Which Chain Makes the Best Steak Taco?
We've moved up from the beef taco basement, and boy the amenities are nice up here. After a couple of weeks reporting on various chain tacos, it's finally time to step into the steak taco ring. Who cooks the best carne? Or, really, who even bothers to try making things taste like carne asada? The answer is: basically no one.
Don't let that stop you from reading more, though. We tried 16 different steak taco options from some of the most well-known taco chains. Some, of course, are better than others. Here's what we looked for:
- Steak: Look, this isn't Ruth's Chris or Peter Luger. It also isn't Mexicali Tacos, so while an association with true Mexican carne asada tacos might be stylistically accurate, it's functionally flawed. Chain steak tacos should arrive with a few tasty grill marks, or, at the very least, a nice crust for salty texture. Speaking of which, you've got to season your meat, from the fast food chains to the sit-down joints. Unseasoned, overcooked steak makes a quick death of any taco.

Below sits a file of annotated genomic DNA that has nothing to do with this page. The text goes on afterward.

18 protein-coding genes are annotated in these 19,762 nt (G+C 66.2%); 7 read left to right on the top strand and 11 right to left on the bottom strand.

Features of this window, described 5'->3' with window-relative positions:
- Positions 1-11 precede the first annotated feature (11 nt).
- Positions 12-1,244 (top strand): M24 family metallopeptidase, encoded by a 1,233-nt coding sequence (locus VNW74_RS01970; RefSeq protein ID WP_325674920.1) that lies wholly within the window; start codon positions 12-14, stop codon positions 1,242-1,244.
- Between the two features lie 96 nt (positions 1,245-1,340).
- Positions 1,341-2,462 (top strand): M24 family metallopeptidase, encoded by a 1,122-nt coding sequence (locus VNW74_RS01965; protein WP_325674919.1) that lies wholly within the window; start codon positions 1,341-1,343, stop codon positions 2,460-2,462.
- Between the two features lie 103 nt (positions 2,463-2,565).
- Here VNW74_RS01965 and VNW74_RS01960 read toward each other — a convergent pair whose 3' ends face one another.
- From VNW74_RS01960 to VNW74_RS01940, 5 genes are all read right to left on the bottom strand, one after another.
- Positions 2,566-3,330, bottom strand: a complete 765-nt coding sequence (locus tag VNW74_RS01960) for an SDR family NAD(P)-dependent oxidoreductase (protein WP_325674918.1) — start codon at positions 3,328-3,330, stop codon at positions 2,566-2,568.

- Toppings: You're likely to find some combination of the following four toppings on any fast food taco: shredded lettuce, tomatoes, shredded cheese and sour cream. For the veggies, it's important that they maintain freshness, both in appearance and bite. No sad, soggy tomatoes or pale cilantro. The cheese (when present) is usually low-grade cheddar, and can often be mixed with a few strands of Jack for a real fiesta! Depending on the steak taco style, sour cream might be replaced by guacamole or a heartier, richer cream sauce, but it should never overpower the remaining ingredients.
- Tortilla: Most steak tacos come with soft tacos as a default, although build-your-own spots will always give you options. For soft tortillas, the preferred variety is generally flour, although corn does occur. Regardless, the tortilla should be warm and pliable, with none of the pale flakiness or gumminess that can come from poorly steamed tortillas.